Free Access
Issue
A&A
Volume 653, September 2021
Article Number L9
Number of page(s) 10
Section Letters to the Editor
DOI https://doi.org/10.1051/0004-6361/202141786
Published online 23 September 2021

© ESO 2021

1. Introduction

Elemental abundance ratios such as C/O and C/H are some of the most fundament al properties of the composition of protoplanetary disks and, as a result, of gas giant exoplanetary atmospheres (e.g., Madhusudhan 2019; Cridland et al. 2020). The C/O ratio in exoplanet atmospheres is considered a key measurement for linking the planet to its formation location in the disk. Whereas the classical view of an increasing step function in the disk at snow line locations (Öberg et al. 2011) has been expanded to a more advanced view due to pebble drift (Öberg & Bergin 2016; Booth et al. 2017; Krijt et al. 2020; Schneider & Bitsch 2021), the precise mechanisms leading to variations in C/O are still poorly understood (e.g., Bosman et al. 2021). Current disk surveys of C/O tracers such as C2H (Bergin et al. 2016; Semenov et al. 2018; Cleeves et al. 2018) appear to show a bimodal distribution of disks with and without C2H detection, indicating either high (C/O > 1) or low (C/O < 1) ratios (Bergner et al. 2019; Miotello et al. 2019), but it is unclear whether this bimodality is an intrinsic property or the result of physical-chemical processes. The recent discovery of low C/O at the location of the asymmetric Oph IRS 48 dust trap (Booth et al. 2021a) suggests that pressure bumps may play a key role in regulating the C/O profile in disks, which is particularly relevant considering that pressure bumps are usually associated with giant planets (e.g., Pinilla et al. 2012b; van der Marel et al. 2016) and that those planets would accrete the composition of the gaseous material at the bump location. Pressure bumps act as dust traps, where large dust grains concentrate due to the gas-grain drag forces (e.g., Birnstiel et al. 2010), which results in the appearance of dust rings in continuum images of protoplanetary disks (Pinilla et al. 2012a). In this Letter the terms “dust ring” and “pressure bump” are used interchangeably, although dust rings without pressure bumps may also exist (e.g., Okuzumi et al. 2016; Vericel et al. 2021). The samples of the C2H surveys by Bergner et al. (2019) and Miotello et al. (2019) are biased toward brighter millimeter continuum disks, which are known to contain pressure bumps more often (Pinilla et al. 2020; van der Marel & Mulders 2021), as either ring disks (e.g., Andrews et al. 2018) or transition disks with inner cavities (e.g., Francis & van der Marel 2020). However, a clear correlation between C2H emission and dust substructure has so far not been identified (Bergin et al. 2016; Miotello et al. 2019; Bosman et al. 2021).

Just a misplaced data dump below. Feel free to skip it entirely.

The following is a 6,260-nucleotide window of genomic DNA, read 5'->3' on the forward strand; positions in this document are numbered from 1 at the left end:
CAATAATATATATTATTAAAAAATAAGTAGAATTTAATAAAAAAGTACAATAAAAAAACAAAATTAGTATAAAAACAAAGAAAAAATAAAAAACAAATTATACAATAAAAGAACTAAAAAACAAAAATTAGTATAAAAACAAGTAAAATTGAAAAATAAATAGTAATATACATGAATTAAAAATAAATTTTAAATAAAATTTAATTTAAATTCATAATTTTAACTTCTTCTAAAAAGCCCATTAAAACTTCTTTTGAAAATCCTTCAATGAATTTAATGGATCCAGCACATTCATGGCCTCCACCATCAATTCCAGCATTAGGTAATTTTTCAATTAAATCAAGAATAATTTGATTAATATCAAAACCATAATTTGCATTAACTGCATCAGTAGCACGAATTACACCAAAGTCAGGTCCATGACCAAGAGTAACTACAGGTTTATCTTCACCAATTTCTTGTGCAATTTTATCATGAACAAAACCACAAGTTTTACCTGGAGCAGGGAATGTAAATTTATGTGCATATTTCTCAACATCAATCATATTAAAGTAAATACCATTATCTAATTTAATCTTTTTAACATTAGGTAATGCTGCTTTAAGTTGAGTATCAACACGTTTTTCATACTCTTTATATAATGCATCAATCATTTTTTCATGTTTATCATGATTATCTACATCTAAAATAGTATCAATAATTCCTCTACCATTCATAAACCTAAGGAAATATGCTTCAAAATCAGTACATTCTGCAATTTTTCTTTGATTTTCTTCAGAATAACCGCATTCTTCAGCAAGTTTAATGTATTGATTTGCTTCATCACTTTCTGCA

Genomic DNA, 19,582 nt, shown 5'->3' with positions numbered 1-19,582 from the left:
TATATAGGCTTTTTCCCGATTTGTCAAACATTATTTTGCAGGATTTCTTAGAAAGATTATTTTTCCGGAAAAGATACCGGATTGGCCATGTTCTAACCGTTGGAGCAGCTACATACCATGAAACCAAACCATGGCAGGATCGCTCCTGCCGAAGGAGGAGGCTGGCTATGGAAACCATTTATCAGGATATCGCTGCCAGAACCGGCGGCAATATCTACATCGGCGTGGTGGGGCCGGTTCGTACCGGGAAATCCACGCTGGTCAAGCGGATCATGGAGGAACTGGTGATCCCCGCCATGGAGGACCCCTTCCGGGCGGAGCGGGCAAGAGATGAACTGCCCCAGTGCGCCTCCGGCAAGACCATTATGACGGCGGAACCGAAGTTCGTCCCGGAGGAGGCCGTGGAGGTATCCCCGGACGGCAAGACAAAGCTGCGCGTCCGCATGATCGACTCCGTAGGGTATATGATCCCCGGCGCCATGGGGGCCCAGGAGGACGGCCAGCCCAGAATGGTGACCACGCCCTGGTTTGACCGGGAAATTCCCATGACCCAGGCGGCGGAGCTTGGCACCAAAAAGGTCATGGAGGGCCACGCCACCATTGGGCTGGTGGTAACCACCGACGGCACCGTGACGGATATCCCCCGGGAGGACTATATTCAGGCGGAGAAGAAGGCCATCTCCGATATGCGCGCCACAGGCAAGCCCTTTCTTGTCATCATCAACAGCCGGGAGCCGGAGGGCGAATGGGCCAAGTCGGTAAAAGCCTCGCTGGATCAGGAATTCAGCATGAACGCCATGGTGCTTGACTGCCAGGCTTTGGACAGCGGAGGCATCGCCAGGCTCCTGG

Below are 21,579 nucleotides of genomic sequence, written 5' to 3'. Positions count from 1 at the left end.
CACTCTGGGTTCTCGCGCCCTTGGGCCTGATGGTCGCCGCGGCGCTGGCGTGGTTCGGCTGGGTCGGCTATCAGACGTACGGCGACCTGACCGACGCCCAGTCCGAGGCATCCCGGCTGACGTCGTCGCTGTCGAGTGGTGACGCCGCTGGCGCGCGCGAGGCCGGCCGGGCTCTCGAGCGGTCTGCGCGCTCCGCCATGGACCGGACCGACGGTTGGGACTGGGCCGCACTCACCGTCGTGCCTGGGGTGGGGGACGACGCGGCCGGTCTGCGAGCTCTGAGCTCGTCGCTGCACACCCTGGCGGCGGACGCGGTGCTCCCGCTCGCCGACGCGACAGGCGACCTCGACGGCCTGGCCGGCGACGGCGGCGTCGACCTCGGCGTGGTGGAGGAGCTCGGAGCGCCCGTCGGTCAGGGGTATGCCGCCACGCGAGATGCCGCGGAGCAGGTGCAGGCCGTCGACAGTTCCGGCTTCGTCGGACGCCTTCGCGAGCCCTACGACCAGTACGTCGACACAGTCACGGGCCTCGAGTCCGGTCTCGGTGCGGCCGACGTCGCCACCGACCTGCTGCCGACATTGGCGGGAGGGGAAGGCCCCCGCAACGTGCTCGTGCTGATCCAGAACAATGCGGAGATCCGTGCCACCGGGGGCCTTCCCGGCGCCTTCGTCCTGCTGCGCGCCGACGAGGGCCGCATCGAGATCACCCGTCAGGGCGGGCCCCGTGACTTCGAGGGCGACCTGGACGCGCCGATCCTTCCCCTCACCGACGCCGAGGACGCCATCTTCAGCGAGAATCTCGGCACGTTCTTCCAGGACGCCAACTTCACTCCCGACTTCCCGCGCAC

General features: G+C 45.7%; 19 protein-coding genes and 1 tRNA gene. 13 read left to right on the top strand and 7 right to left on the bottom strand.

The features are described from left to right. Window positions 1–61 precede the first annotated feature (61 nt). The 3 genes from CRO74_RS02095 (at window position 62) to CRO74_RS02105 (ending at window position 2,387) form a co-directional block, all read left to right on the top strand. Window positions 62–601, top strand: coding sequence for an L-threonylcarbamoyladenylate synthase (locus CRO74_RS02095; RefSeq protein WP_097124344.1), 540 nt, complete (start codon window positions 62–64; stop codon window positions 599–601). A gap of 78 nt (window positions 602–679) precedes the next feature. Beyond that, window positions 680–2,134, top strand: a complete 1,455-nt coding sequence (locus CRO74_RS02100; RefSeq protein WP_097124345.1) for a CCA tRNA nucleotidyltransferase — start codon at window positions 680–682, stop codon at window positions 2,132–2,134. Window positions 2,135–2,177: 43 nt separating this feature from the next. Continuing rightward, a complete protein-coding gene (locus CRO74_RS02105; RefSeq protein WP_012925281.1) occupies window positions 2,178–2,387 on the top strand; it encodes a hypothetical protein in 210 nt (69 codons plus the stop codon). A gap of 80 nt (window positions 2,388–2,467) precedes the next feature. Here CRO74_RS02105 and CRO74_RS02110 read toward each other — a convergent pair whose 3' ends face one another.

A connection between volatile composition and pebble transport has been previously suggested for infrared line measurements of H2, CO, and H2O in TW Hya, by Bosman & Banzatti (2019), and for the anticorrelation of the H2O/HCN ratio of warm rovibrational lines and radial dust disk size, by Najita et al. (2013) and Banzatti et al. (2020). These authors pose a scenario where H2O vapor is elevated for the most compact disks where dust has drifted inside the H2O snow line, whereas disks with pressure bumps show lower or no H2O emission. The direct irradiation of the inner cavity wall may play an important role in particular in the desorption of oxygen-rich volatiles in transition disks (Cleeves et al. 2011; van der Marel et al. 2021). Although dust rings are commonly detected in the brightest disks, they may actually not be that common in the total disk population (van der Marel & Mulders 2021): The selection bias of chemistry studies toward brighter disks could be a severe limitation in our understanding of the C/O in disks.

Interestingly, changes in the C/O ratio as a result of pebble transport may also reflect changes in the CO/H2, which is approximately a few times 10−4 in the interstellar medium (ISM). In models that include pebble transport (Öberg & Bergin 2016; Krijt et al. 2020), molecular CO is depleted by one to two orders of magnitude in the outer disk, which is indeed seen in spatially resolved CO isotopolog observations (Schwarz et al. 2016, 2019; Zhang et al. 2019) and is shown to happen in the transition between the protostellar and the protoplanetary disk phase (Zhang et al. 2020; Bergner et al. 2020). As the mixture of ices that are most affected by this depletion process (e.g., H2O, CO2, CO) is overall oxygen-rich, this process can result in outer disk surface layers with C/O > 1 in the gas phase (Krijt et al. 2020; Bosman et al. 2021).

CO depletion can explain why CO isotopolog measurements of protoplanetary disks appear to result in very low gas masses (Ansdell et al. 2016; Miotello et al. 2017; Long et al. 2017), in particular in comparison with alternative gas measurements such as HD (Bergin et al. 2013; McClure et al. 2016) and typical disk accretion rates (Manara et al. 2016). As the gas distribution in protoplanetary disks is fundamental for models of, for example, giant planet formation, disk evolution, and planet-disk interaction (e.g., Helled et al. 2014; Andrews 2020), a better understanding of the effect of dust substructure on the volatile composition would also inform disk models used to infer gas masses from CO observations.